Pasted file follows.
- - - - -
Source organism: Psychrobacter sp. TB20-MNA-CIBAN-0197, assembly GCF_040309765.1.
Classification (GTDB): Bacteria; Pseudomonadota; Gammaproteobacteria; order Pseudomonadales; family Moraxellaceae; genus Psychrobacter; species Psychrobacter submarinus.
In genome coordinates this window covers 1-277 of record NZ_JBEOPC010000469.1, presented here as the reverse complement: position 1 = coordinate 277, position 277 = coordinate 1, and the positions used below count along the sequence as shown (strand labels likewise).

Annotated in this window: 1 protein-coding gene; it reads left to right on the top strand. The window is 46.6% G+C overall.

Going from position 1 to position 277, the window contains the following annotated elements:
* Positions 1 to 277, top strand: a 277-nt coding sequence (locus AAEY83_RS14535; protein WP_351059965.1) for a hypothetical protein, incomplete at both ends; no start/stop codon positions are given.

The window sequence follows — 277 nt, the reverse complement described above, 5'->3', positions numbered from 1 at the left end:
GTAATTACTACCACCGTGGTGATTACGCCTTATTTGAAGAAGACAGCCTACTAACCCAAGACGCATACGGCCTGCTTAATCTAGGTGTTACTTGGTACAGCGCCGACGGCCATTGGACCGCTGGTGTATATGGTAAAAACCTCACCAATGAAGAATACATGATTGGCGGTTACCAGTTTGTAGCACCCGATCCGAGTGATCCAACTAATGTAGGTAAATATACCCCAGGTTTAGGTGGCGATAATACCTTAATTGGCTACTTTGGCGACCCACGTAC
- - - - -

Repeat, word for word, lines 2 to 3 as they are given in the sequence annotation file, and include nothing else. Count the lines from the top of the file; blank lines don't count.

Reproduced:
Classification (GTDB): Bacteria; Pseudomonadota; Gammaproteobacteria; order Pseudomonadales; family Moraxellaceae; genus Psychrobacter; species Psychrobacter submarinus.
In genome coordinates this window covers 1-277 of record NZ_JBEOPC010000469.1, presented here as the reverse complement: position 1 = coordinate 277, position 277 = coordinate 1, and the positions used below count along the sequence as shown (strand labels likewise).